in the avalanche of zealous Islamism and hatred of liberals rampaging through a country where the 'jihadist' is now seen by many as the keeper of the national flame. Malik Mumtaz Hussain Qadri, Taseer's killer was showered with rose petals when he was produced is court, hailed as a 'ghazi' (warrior) by maulanas and as a hero on Facebook.
Tragically, a young religious hardliner's act of murder was painted as heroic for killing an individual perceived to be too anti-religious, too Western-oriented and too elite. There are no Mumtaz Qadris in India yet, but the 'nationalist' rage against 'firangi pseudos' and a militant outrage against those who denigrate 'Indian culture' is a fast spreading epidemic.
Who are the famous 'anti-nationals' today? Arundhati Roy heads the list, with a court ordering an FIR against her for 'anti-India' speeches. Academic Ashis Nandy has had a sedition case filed against him by the Gujarat government despite being one of India's most respected scholars. Sedition cases have also been brought against journalists in other states. Actress Khushboo had a multitude of cases filed against her for denigrating 'Indian culture' simply because she spoke publicly of pre-marital sex.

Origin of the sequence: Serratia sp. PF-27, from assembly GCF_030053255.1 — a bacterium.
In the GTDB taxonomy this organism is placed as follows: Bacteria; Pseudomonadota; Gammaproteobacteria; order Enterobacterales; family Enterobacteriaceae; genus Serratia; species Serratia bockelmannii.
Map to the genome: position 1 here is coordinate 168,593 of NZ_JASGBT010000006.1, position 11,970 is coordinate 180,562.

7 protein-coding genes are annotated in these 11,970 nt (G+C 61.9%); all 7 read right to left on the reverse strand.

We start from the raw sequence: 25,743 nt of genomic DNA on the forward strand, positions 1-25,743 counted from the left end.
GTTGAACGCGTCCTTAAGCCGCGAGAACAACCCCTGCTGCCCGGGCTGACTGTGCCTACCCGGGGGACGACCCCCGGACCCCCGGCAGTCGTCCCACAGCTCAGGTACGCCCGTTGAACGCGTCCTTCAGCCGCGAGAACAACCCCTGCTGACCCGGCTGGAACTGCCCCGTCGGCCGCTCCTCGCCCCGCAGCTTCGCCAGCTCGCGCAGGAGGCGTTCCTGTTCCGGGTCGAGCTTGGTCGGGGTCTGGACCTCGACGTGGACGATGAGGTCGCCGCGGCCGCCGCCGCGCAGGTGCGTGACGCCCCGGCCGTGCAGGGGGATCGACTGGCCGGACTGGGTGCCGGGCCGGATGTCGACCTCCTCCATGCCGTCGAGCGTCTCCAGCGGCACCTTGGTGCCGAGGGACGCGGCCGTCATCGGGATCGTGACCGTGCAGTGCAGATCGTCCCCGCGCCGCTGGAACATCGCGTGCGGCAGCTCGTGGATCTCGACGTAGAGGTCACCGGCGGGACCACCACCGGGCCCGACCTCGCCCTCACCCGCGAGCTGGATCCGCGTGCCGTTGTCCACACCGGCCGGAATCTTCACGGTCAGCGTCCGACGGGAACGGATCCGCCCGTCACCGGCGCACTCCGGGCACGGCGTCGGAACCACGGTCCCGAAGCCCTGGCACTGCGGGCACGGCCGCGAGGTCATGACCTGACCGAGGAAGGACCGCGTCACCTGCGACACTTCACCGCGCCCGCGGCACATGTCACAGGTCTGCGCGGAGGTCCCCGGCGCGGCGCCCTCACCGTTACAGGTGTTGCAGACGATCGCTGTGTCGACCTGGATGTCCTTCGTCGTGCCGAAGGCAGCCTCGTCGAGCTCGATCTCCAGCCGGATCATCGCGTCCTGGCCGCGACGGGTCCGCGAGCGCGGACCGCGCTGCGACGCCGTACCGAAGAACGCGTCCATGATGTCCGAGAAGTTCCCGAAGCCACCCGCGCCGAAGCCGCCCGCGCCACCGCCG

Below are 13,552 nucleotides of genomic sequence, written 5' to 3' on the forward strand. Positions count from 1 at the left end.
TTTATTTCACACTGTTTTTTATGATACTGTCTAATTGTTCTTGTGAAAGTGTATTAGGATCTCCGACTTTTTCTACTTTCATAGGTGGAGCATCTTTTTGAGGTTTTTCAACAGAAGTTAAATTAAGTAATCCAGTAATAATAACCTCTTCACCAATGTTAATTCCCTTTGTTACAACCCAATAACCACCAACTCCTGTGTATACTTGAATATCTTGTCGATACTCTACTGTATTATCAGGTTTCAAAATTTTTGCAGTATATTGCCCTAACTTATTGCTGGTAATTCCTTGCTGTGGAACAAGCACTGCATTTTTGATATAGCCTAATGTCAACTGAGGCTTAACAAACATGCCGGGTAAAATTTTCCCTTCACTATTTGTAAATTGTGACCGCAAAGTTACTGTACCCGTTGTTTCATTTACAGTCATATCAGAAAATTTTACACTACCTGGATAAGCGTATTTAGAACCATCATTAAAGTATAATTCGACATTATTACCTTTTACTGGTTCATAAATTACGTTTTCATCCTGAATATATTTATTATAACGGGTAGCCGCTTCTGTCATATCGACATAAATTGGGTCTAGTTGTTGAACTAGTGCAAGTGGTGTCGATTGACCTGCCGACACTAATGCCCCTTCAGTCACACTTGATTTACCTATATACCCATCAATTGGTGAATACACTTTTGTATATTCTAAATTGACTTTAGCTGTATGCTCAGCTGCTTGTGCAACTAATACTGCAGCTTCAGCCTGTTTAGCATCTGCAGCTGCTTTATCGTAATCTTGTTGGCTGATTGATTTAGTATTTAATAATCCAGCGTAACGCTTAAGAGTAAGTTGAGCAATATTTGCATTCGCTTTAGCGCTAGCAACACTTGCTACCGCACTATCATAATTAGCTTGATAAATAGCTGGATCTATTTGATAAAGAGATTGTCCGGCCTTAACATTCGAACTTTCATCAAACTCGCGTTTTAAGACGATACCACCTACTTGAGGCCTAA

India's best known artist MF Husain is considered a betrayer of Mother India by 'nationalist' groups. Writer Rohinton Mistry was also called 'anti-national' for having the temerity to write a novel that offended the Shiv Sena. Scholar Amitabh Mattoo's candidate for the post of vice-chancellor of Jammu University was opposed by groups calling themselves 'nationalist' even though Mattoo has been seen as one of India's most talented academics. Binayak Sen has been held guilty of nothing less than rajdroh by the courts and cast as an 'anti-national'even though Chhattisgarh has been his karmabhoomi for decades.
Why is the Indian liberal the target of so much rage? Part of the reason could be the 'Arundhati Roy effect'. The enormous power and beauty of Roy's writing notwithstanding, she infuriates a section of the urban middle-class, evoking white-knuckled rage like no other. The saying goes: every time Roy writes an essay, a hundred more recruits line up for the 'nationalist' cause.
The anger against Roy has a strong sense of social grievance too. She is repeatedly castigated as someone far too successful and far too beloved of the West. Thus any nuanced argument or public stance contrary to 'nationalist' opinion on Maoism or Kashmir is in danger of being immediately trapped in the 'Arundhati Roy effect' and denounced and stereotyped as unpatriotic. There's a lesson for liberals here perhaps: to build bridges with newer generations and with different social groups, perhaps the liberal needs to urgently speak a more inclusive less alienating language and not overstate the case. To be fair to the nationalist argument, by constantly portraying India as a country of, to quote Roy, “communal killers, mass murderers, corporate scamsters, looters, rapists, and those who prey on the poorest of the poor,” may delight western readers but is insulting to domestic opinion.